The novel VECAR conjugate possesses the beneficial antioxidant properties of both its alpha-tocopherol and the carnosine components. But it also possesses a synergy, so that it is truly more than a sum of its parts. The --(CH2)n-- covalent linker imparts minimal modification upon the conformation of either component, including the alpha tocopherol chromanol ring. Significantly, however, the --(CH2)n-- linker is itself a lipophilic domain, enhancing the compound's amphiphilic character. It is rather challenging to design a synthetic route to successfully incorporate a bio-stable linker into the conjugate, a linker that will help the entire molecule pass through and maintain proximity to polar areas of an LDL particle (such as the interface with water), without adversely affecting other portions of the conjugate. The alpha-tocopherol acts as both an antioxidant and as a carrier. The carnosine acts as a co-antioxidant, protecting proteins against oxidation.
 VECAR or other conjugates in accordance with this invention may optionally be entrapped in nanoparticles, especially for biomedical uses such as delivery to the arterial wall for antioxidant defense against atherosclerosis. Such nanoparticles may be prepared through methods otherwise known in the art.
 VECAR or other conjugates in accordance with this invention may also be used as a prodrug delivery system. Moieties other than carnosine can be attached to alpha tocopherol to treat various diseases. These moieties are not limited to antioxidants, and may include other drugs or compounds generally, including both lipophilic and hydrophilic compounds. These conjugates are particularly useful for delivering hydrophilic drugs into lipophilic domains, but are not limited to such uses; including, for example, antioxidants such as vitamin C, polyphenols, epicatechin, epigallocatechin, epigallocatechin gallate; fluorescent probes such as coumarin 6, fluorescein, or rhodamin; and chemotherapeutic drugs such as paclitaxel abraxane, doxorubicin, herceptin, derivatives of these compounds, and other chemotherapeutic drugs.
MODES FOR CARRYING OUT THE INVENTION
 Antioxidant Activity
 The amphiphilic structure of the conjugates causes them to localize at hydrophilic/lipophilic interfaces, for example in LDLs, where they can protect against oxidation. Vitamin E is a hydrophobic antioxidant that inhibits lipid oxidation. Carnosine is a hydrophilic antioxidant that inhibits oxidation of proteins. With its combined ability to protect both hydrophilic and hydrophobic components of LDLs, VECAR can prevent or ameliorate various oxidative-stress related diseases, such as atherosclerosis. No prior examples are known of amphiphilic antioxidant compounds that will position at the interface between hydrophobic and hydrophilic domains, and provide antioxidant protection for both domains at once.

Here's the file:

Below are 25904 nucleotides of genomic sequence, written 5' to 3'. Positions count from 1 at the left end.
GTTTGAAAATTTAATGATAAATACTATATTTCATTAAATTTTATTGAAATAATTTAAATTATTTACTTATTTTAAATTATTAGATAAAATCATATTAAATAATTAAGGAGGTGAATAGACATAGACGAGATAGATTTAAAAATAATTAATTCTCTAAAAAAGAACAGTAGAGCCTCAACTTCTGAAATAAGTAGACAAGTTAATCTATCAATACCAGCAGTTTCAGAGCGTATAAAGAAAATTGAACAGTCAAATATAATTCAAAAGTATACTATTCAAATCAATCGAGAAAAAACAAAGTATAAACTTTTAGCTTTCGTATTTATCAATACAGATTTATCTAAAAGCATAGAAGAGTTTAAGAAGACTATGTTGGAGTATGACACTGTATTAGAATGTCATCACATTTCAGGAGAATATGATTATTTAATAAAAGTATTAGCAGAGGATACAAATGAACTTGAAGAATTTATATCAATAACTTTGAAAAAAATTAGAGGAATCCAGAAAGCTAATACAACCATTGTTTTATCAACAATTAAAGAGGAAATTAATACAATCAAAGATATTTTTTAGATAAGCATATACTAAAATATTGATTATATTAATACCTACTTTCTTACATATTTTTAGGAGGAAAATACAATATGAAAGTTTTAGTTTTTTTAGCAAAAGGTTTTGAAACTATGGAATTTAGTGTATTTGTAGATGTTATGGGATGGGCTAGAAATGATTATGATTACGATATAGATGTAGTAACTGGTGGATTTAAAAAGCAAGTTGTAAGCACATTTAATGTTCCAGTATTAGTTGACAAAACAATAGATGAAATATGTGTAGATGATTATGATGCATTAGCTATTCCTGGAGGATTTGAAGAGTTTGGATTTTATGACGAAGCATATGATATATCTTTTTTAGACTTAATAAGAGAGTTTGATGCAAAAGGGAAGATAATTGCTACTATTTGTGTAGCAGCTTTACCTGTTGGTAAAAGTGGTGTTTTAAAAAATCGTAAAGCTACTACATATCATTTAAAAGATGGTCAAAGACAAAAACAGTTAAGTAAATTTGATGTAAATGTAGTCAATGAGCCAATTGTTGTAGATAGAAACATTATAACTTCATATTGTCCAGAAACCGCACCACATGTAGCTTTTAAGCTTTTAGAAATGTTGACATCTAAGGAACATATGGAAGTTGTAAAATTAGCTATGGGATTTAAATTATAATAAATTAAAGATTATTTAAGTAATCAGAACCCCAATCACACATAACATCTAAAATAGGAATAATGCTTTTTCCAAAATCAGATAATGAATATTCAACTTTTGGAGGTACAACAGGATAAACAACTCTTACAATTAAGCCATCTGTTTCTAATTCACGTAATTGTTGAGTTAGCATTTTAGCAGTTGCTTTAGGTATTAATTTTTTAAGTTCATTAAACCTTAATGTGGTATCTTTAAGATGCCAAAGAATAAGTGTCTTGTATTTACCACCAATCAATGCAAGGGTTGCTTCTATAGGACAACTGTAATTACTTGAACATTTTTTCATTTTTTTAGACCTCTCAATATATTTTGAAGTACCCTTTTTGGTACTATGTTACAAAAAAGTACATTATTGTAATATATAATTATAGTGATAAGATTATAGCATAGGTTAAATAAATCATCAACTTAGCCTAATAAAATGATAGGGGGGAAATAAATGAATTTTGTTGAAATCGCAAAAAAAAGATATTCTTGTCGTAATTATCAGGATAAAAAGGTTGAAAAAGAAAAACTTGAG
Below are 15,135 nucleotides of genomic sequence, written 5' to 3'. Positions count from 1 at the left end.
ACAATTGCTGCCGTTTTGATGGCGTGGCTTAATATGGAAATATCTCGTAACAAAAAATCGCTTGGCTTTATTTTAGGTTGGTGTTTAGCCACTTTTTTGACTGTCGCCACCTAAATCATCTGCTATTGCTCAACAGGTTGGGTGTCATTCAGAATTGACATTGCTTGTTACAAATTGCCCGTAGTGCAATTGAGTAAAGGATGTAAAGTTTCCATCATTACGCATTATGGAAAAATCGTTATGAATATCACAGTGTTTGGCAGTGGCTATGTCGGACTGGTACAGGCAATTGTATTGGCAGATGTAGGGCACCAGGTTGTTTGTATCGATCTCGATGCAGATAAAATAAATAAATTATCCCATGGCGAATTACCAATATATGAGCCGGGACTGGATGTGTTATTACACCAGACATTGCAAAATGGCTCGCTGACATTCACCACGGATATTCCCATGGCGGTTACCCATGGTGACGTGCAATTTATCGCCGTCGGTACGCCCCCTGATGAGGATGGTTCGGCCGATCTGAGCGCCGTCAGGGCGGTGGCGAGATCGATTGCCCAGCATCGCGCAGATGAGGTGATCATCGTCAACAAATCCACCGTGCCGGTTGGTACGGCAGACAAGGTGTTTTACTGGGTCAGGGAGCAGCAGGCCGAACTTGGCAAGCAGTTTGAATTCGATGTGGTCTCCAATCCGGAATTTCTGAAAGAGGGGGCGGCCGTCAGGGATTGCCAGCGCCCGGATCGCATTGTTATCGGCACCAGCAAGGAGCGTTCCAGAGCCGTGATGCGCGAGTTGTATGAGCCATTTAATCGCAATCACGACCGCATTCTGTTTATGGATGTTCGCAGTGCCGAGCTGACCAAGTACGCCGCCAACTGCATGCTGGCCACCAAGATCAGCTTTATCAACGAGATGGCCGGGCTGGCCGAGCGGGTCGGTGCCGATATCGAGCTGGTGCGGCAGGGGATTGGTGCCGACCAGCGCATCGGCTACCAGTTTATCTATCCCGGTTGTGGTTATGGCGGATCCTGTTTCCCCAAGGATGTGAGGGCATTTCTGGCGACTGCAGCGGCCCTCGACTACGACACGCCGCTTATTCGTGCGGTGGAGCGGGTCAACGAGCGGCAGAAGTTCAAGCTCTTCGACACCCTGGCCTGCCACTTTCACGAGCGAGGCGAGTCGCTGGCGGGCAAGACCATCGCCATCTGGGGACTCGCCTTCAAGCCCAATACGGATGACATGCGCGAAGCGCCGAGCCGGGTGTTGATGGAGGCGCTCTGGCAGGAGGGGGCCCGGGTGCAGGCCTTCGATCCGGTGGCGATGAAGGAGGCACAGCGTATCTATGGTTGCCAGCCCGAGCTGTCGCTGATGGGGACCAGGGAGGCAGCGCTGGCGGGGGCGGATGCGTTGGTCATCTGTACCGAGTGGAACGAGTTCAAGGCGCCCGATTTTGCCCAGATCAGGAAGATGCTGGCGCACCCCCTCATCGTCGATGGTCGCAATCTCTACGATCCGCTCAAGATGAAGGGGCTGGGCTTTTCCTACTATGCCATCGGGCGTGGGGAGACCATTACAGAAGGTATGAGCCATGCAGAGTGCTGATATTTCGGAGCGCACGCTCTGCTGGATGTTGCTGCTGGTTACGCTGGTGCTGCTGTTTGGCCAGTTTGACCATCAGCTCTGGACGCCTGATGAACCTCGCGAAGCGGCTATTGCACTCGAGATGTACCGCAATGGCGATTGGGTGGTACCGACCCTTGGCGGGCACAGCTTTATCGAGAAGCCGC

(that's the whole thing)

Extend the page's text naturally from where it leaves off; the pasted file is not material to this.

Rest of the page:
Pro-Drug Activity
 VECAR or other conjugates in accordance with this invention can also act as a pro-drug delivery system. Because the alpha-tocopherol moiety remains intact in the conjugate, the alpha-tocopherol moiety should be recognized by alpha-tocopherol transfer protein (alpha-TTP), which will enhance drug delivery.
 Oxidative Theory of Atherosclerosis
 One theory is that oxidative processes are associated with atherosclerosis. Oxidized LDL has been associated with atherosclerotic plaques. It is hypothesized that oxidative processes alter artery walls, causing monocytes and macrophages to be recruited from the bloodstream, along with excessive lipid deposition. As part of the process, LDL is oxidized within sub-endothelial spaces. The surface of LDL contains molecules such as apoB-100 protein, polar fatty acids, phospholipids, and unesterified cholesterol. A typical LDL composition is 20% phospholipids, 40% cholesterol esters, 20% protein, 10% unesterified cholesterol, 5% triglycerides, and 5% other lipophilic components. A typical size range for LDLs is from around 20 to around 26 nm.
 An oxidized LDL particle can stimulate expression of adhesion molecules on endothelial cells, the LDL particle can itself be chemotactic, and it can regulate cell scavenger receptors. Wall thickening, vessel narrowing, and plaque formation can result in thrombosis and plaque rupture.
 Vitamin E has been identified in LDL, where it is localized in the lipid phase. However, unmodified vitamin E does not provide strong protection against oxidative damage to apoB-100 on the surface of LDLs. Likewise, merely supplying a non-amphiphilic compound that possesses antioxidant activity (e.g., vitamin C) does not significantly increase protection. By modifying vitamin E with a hydrophilic moiety, the novel conjugate provides enhanced protection against oxidative damage to apoB-100 and other proteins.
 In the novel antioxidants, the structure of the α-tocopherol derivative is maintained as closely as possible to that of the natural conformation, to better preserve the antioxidant properties of the α-tocopherol derivative and to better ensure that the derivative is recognized and transported by α-TTP. Any modifications are preferably made in the linker, which is apparently not a required moiety for the protein α-TTP to recognize α-tocopherol. To achieve these goals, it is preferred that the following three criteria should be observed: (1) The chromanol ring is not modified. (2) The linker (e.g., alkyl chain or phytyl chain) is sufficiently long to confer hydrophobic properties. (3) A second, preferably natural, antioxidant component is covalently linked, preferably at the end of the linker to maximize the separation between the hydrophilic and hydrophobic antioxidant moieties.